Huawei Honor 7 Smartphone Takes Aim at Your 'Seven Senses'

 
 
By Don Reisinger  |  Posted 2015-12-15
 
 
 
 
 
 
 
 
 
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    Huawei Honor 7 Smartphone Takes Aim at Your 'Seven Senses'
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    Huawei Honor 7 Smartphone Takes Aim at Your 'Seven Senses'

    Here's why the Honor 7 smartphone could attract the attention of U.S. buyers when it is made available in the U.S. perhaps as soon as early next year.
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    The Honor 7's Design Is Strong
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    The Honor 7's Design Is Strong

    If a company wants to build a high-end smartphone, it needs to offer a high-end design. The Honor 7 delivers on that. The device has a full metallic body and comes with a small bezel to reduce its overall footprint. The smartphone comes with a handful of physical buttons, as well as rear-cover "rubber fittings" to safeguard it from possible spills. It's a great design.
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    An Updated Android Operating System Experience
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    An Updated Android Operating System Experience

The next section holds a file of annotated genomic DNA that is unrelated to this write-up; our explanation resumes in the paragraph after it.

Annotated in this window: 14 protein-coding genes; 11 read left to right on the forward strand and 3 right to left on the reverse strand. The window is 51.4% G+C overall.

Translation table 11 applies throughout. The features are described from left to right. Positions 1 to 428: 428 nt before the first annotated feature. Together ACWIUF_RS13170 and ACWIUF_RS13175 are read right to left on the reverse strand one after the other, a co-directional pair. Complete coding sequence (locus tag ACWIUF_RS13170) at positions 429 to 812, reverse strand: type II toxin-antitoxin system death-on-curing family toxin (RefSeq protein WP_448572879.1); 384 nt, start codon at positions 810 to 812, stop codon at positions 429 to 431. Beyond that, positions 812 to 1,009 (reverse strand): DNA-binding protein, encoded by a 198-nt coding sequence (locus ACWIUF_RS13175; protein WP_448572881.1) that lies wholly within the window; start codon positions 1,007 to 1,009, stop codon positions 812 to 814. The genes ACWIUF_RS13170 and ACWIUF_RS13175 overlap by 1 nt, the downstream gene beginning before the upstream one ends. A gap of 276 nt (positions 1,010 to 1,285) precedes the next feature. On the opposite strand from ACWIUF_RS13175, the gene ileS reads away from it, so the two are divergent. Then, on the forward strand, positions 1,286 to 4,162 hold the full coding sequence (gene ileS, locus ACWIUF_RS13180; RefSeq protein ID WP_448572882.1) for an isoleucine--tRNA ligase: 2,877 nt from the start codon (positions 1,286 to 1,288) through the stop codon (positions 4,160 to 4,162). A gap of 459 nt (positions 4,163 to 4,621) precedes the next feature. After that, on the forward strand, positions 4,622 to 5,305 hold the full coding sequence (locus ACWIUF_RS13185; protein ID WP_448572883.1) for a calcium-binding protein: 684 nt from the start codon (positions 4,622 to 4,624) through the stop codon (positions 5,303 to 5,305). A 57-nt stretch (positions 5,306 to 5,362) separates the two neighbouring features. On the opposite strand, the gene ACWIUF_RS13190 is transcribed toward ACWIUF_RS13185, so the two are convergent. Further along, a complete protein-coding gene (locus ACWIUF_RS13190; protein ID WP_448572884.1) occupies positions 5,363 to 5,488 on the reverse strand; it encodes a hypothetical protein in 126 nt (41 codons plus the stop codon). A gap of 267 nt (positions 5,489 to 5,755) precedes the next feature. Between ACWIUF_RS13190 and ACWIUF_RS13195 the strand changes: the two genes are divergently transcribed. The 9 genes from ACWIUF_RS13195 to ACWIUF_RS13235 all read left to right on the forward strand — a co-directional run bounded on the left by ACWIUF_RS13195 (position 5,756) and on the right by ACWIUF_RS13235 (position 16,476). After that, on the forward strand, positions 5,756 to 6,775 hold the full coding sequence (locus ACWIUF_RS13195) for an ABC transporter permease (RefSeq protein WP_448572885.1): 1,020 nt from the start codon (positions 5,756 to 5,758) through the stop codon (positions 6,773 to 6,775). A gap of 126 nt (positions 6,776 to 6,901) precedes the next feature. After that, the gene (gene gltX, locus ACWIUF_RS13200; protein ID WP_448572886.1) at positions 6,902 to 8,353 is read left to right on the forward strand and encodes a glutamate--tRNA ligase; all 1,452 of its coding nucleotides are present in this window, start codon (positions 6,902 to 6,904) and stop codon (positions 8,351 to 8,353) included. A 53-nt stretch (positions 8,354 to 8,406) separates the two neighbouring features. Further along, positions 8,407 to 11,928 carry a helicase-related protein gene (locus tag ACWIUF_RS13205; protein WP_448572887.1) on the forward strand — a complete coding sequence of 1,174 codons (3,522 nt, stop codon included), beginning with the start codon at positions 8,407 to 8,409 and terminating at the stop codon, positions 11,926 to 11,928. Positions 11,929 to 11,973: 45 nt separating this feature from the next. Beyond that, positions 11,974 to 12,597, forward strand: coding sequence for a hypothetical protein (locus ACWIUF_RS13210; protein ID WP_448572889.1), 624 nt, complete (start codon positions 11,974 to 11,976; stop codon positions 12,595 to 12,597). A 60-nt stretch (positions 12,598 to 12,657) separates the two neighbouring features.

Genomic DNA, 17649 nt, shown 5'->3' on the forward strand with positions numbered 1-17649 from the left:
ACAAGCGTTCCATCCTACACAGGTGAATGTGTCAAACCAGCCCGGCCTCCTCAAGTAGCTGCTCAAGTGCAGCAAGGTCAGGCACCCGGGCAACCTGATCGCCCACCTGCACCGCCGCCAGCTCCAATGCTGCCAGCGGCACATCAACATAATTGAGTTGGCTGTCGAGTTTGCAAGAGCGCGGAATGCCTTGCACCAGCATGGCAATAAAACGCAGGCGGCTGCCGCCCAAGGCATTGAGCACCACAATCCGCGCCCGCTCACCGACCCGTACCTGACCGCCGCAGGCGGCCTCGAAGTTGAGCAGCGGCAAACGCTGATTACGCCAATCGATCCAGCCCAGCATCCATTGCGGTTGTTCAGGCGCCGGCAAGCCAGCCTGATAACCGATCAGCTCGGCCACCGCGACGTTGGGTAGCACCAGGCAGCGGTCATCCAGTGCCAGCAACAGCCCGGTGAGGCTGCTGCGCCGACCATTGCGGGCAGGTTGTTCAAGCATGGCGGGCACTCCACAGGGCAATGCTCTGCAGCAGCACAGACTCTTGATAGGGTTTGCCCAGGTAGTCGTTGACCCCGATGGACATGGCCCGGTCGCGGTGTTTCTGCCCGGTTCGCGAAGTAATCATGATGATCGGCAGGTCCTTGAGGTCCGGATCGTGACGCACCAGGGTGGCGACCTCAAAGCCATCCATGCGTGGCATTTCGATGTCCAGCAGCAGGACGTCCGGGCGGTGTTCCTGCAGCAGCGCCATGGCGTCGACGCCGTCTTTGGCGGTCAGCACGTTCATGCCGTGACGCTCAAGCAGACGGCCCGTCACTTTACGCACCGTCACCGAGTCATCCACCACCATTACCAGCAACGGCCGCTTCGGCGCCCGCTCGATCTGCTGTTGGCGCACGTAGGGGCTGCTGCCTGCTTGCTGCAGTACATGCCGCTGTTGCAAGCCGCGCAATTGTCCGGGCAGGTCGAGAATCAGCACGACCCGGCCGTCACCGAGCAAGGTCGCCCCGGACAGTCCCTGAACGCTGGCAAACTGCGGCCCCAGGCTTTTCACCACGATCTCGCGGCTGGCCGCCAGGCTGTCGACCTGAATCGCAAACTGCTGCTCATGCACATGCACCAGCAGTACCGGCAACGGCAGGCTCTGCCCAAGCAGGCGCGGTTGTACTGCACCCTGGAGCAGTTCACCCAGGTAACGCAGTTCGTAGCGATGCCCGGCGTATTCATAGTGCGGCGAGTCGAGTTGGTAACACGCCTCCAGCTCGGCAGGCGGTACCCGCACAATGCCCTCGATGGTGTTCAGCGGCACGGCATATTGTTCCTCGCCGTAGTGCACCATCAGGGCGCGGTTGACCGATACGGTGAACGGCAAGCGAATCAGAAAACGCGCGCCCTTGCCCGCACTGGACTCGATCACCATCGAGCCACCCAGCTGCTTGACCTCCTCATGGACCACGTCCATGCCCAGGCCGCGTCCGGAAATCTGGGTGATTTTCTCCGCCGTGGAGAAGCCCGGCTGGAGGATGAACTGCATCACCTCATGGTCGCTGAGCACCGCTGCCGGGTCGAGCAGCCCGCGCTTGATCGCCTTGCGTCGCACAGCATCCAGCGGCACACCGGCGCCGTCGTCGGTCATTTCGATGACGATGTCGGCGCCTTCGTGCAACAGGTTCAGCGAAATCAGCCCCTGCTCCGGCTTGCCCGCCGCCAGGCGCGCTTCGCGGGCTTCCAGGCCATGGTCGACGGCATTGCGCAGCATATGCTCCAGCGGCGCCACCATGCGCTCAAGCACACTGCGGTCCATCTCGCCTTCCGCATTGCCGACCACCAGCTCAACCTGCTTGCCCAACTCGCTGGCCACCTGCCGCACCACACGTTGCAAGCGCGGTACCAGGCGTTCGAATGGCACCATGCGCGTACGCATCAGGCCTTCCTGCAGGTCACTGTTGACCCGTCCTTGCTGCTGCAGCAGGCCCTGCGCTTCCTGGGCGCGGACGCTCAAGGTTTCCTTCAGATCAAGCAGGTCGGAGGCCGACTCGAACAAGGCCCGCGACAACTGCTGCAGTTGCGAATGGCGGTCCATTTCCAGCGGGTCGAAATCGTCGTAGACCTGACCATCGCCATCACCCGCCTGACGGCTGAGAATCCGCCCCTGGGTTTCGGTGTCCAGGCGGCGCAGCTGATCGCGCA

The Honor 7 is based on Android 5.0, but runs Huawei's EMUI 3.1. According to the company, the overlaid user interface has a "3D Dynamic" feature that creates 3D transitions and effects, and supports a Fast Snapshot option that lets users take a quick photo by double-clicking on the down volume button. For those seeking more privacy, the device also has a feature that lets users hide apps by spreading two fingers apart along the diagonals of the screen.
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    Honor Makes a Big Push for Audio
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    Honor Makes a Big Push for Audio

    Audio seems to be a major concern in the Honor 7. In fact, the smartphone comes with a feature called Integrated Audio Plus that the company says will create full, high-fidelity calls. In addition to better-sounding voice quality, the smartphone has a noise-canceling feature that can reduce all noise for up to 10 feet around the device.
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    Let's Take a Look at the Screen
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    Let's Take a Look at the Screen

    The Honor 7 comes with a 5.2-inch full-HD display. While it would have been nice to see a quad-HD screen, the smartphone bundles 423 pixels per inch into the screen and has a respectable contrast ratio of 1,500:1. Overall, its color saturation rate is 85 percent, putting it among the better-performing smartphones for color accuracy.